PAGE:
Ever been disappointed in your son and expressed that curtly to him without thought for even one of his good points? Ever gone days barking out commands to your daughter without thanking her for being in your life? Every wished to be a hermit in the hills, because life without kids would be so much easier?!
Guilty as charged!
As a mother, I’ve often had unrelenting EXPECTATIONS of my children which have gotten in the way of my enjoyment of the beautiful, individual souls that they are and the blessing they are in my life. In fact, my disappointment in their decisions/behavior has lead to downright depression at different times over the years of my mothering! In such moments, I’ve focused exclusively on the external things I value (clean home, productive use of time, meaningful dinner table conversation, fingers out of one’s nose, etc.) rather than these precious people in my life. Self-serving expectations of what family members “should be doing” has caused me to judge them harshly, preventing me from seeing that the differences in our personalities and priorities allow us to learn much from each other. Our differences are meaningful.
Naomi Aldort, a licensed therapist, has written a “Declaration of Complete Confidence in Children.” It states:
1. Adult-like behavior matures by the time we are adults.
2. No expectations means no disappointments for us, and no damaging pressures for our children.
3. Children respond best to modeling and leadership, not control.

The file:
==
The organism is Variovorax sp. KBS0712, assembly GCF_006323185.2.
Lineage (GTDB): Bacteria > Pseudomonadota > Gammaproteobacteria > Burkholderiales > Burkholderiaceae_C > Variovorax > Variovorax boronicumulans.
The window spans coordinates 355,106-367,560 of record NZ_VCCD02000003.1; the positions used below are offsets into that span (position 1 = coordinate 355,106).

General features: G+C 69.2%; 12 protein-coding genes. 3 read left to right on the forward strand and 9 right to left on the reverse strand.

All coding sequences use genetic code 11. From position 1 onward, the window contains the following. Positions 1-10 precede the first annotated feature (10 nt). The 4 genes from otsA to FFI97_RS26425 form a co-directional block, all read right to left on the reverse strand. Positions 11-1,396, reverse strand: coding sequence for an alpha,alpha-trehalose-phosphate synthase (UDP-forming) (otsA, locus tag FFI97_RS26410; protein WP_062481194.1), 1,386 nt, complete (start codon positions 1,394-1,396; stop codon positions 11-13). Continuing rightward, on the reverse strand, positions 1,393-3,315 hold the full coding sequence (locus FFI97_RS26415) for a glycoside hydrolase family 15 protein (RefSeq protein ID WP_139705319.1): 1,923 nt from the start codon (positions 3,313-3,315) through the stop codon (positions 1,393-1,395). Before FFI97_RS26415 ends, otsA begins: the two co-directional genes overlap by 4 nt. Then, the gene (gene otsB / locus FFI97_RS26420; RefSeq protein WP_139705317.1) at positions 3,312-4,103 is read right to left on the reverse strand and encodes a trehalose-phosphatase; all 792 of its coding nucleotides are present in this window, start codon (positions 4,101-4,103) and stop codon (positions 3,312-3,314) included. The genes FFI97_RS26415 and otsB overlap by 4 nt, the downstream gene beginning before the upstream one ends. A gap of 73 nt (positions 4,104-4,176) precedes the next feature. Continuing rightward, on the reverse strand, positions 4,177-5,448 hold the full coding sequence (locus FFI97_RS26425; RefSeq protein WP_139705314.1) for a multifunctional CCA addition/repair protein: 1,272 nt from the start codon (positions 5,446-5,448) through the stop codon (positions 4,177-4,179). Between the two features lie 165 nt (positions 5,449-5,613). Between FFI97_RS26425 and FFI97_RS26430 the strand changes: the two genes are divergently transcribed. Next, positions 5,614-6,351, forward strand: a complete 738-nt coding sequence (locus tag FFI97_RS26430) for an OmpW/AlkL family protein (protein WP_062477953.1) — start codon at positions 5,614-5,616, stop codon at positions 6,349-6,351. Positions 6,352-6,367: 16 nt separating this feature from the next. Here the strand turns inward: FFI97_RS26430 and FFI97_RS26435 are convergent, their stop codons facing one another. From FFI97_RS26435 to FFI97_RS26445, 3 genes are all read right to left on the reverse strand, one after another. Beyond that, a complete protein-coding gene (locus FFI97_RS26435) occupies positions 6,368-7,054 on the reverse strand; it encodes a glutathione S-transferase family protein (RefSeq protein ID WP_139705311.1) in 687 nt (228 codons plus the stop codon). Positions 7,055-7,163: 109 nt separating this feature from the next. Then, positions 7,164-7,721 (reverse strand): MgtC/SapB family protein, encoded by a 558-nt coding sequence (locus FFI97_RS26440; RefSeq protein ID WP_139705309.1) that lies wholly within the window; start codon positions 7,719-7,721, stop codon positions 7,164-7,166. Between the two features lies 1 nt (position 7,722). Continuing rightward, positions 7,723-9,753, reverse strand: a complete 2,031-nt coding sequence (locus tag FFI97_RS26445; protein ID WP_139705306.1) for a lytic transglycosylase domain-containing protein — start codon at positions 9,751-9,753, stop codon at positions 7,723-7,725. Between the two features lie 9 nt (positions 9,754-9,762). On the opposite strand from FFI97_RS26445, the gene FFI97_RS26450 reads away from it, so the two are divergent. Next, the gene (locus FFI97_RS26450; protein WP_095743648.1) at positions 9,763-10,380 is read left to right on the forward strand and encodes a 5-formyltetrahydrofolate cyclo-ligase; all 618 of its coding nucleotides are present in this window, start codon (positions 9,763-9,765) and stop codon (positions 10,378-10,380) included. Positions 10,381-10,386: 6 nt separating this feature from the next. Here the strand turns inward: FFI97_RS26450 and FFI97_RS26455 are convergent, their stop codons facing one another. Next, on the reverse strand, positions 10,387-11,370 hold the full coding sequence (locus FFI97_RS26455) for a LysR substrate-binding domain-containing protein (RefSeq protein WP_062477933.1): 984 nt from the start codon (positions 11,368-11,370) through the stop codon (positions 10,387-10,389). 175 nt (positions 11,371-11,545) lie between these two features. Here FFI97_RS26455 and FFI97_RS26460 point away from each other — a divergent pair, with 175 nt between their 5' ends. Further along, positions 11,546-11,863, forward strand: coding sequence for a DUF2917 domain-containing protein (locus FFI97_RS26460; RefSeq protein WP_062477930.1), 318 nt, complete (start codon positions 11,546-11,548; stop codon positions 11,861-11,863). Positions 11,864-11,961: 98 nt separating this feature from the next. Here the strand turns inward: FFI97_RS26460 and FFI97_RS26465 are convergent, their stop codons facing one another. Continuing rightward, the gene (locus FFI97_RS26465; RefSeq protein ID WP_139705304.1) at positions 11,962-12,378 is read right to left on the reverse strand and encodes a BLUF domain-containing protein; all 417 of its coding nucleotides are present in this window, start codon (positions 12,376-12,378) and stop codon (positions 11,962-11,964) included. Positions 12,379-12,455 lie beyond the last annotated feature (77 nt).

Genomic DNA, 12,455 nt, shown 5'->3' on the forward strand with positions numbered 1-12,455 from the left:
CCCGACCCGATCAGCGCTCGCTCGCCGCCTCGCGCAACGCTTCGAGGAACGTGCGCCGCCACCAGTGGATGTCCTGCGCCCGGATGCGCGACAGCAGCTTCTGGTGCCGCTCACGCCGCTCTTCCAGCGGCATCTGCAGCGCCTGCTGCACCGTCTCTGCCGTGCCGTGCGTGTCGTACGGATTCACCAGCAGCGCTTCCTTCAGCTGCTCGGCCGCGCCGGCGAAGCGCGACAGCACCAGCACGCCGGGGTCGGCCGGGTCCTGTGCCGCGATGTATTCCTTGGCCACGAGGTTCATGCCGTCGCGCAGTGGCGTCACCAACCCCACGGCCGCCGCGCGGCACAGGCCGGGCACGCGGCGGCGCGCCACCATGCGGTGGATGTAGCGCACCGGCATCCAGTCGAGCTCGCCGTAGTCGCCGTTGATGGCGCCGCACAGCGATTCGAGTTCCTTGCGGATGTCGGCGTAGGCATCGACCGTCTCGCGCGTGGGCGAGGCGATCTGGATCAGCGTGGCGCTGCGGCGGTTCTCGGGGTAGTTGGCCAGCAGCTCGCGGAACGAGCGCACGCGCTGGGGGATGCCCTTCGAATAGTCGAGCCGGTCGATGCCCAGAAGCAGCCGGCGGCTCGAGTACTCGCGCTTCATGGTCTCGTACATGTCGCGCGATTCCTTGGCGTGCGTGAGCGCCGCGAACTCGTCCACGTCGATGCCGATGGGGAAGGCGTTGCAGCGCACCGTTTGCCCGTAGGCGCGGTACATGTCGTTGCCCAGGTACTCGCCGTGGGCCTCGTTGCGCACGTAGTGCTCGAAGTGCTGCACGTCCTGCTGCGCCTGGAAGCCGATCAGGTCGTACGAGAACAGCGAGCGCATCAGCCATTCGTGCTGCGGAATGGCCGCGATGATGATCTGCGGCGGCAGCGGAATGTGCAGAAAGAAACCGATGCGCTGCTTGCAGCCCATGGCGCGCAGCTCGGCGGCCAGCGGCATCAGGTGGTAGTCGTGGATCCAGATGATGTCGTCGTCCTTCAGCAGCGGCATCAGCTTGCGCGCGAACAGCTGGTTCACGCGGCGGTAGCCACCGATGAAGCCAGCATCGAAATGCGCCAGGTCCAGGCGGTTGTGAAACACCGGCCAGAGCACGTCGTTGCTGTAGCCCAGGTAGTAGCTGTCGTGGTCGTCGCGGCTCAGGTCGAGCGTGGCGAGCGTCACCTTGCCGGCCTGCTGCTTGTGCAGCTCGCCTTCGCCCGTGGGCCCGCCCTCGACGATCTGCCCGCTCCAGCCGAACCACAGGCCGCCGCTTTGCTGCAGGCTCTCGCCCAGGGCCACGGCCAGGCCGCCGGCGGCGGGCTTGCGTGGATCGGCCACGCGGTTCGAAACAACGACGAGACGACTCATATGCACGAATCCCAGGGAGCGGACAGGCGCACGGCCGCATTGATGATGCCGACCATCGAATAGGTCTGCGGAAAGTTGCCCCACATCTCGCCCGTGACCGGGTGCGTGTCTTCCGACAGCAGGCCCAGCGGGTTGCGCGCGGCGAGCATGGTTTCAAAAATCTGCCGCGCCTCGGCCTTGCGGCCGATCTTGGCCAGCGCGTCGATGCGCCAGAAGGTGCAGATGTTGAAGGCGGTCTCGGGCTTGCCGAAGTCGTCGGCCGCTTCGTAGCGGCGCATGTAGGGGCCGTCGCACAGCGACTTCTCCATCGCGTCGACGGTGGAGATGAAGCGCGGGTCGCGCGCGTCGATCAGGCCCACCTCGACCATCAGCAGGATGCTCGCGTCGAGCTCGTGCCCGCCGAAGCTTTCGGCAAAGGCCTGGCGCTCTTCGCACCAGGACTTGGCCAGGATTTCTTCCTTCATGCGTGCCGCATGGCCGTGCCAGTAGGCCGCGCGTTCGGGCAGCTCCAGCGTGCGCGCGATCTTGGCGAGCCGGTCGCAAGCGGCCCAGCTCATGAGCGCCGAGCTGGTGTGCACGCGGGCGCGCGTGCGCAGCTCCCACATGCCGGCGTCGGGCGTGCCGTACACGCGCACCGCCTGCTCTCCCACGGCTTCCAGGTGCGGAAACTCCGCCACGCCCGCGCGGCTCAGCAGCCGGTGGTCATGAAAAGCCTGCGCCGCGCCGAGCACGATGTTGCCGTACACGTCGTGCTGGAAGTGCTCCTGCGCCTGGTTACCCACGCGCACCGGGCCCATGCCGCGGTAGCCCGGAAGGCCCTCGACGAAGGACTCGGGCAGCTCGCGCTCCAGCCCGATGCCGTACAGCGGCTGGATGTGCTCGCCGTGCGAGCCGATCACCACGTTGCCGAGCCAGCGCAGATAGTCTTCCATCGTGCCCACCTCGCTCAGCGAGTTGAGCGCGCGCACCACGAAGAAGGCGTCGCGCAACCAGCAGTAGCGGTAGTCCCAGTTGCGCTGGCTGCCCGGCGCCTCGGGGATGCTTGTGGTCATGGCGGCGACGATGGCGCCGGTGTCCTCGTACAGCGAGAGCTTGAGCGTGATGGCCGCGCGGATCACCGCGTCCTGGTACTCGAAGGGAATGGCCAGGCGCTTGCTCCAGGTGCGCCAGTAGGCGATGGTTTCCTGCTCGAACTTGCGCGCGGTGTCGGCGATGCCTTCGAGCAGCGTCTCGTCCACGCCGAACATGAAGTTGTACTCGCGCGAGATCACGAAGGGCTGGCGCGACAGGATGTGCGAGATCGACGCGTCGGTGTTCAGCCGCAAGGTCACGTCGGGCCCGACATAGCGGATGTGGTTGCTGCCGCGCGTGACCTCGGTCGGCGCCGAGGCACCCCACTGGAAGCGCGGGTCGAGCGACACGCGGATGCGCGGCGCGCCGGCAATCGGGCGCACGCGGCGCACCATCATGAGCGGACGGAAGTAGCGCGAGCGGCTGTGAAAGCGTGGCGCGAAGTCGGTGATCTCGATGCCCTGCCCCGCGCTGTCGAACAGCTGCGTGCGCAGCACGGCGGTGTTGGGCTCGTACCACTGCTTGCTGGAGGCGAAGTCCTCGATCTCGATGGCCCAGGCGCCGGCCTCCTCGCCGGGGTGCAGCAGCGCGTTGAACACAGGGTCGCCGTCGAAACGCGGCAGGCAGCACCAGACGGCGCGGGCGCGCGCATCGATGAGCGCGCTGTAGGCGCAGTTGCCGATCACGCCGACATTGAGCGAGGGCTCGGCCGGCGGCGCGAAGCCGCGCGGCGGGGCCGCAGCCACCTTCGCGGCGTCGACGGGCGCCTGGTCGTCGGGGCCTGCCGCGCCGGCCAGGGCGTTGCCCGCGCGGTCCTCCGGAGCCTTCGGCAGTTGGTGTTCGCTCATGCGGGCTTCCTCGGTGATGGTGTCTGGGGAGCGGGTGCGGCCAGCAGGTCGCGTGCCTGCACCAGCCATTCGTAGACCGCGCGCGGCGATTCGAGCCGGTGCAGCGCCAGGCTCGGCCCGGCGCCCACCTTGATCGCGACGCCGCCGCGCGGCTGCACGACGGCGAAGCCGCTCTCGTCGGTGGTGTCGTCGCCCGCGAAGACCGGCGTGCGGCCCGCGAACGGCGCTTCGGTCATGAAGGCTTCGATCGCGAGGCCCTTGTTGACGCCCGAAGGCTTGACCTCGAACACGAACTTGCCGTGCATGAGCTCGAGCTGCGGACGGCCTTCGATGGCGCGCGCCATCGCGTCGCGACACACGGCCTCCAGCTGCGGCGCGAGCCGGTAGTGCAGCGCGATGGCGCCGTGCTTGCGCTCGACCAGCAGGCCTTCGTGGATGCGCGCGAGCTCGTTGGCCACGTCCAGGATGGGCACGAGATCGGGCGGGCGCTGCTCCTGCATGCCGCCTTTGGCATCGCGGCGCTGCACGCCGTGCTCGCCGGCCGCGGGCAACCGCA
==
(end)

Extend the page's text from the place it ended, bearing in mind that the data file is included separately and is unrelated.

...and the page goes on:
4. Trust… and wait.
5. Choose between your momentary convenience and your long-term goal for your child’s sense of self.
6. Enjoy your child for who he is, not for who you would like him to be – he will never be this age again.
7. Distinguish between your emotional needs and what your child feels and needs. Act toward your child in harmony with her needs; take care of your emotional needs elsewhere.
8. Celebrate your child’s uniqueness as well as your own.
I’m intrigued by what she believes—that we should be attempting to get to know our children rather than mold them, that they did not come into our lives to serve us other than to take our breath away as we witness them grow and blossom into the uniquely-beautiful individuals that they are. She reminds us that they are like seeds which we cannot yet identify. All the potential for greatness is there, but it will only come to full fruition if nourished by love, kindness, compassion, and acceptance of who they inherently are. It takes time to encourage and witness the unfolding–the blossoming–of their souls, but well worth the effort! If we have eyes to see, if we’re interested observers, we can enjoy the process rather than being constantly disappointed in them. Quite profound.
Obviously, having a household means there’s work to be done. However, I’m beginning to grasp—slow-learner that I can be at times–that if I focus more on loving and appreciating my family members than on making unending demands of them, they will ultimately be interested in my happiness as well and be willing to step in when they see I genuinely need their help. Not that they will ever love doing chores. Not that they won’t sometimes stall for a while in the hopes that my need will change. But, hopefully, my appreciation of them will help them trust me—trust that my reasons for requesting their help are good (i.e. not just laziness on my part). The key is loving communication. If the first thing we say to family members when they wake up or walk through the door is, “I need you to . . .,” they will withdraw emotionally from us, assuming that all we value about them is their labor. If, instead, we can ask them about their plans for the day, be interested in their ideas and aware of their needs, and only LATER solicit their cooperation in meeting some of our needs, we will have a “home”–not just a “household.”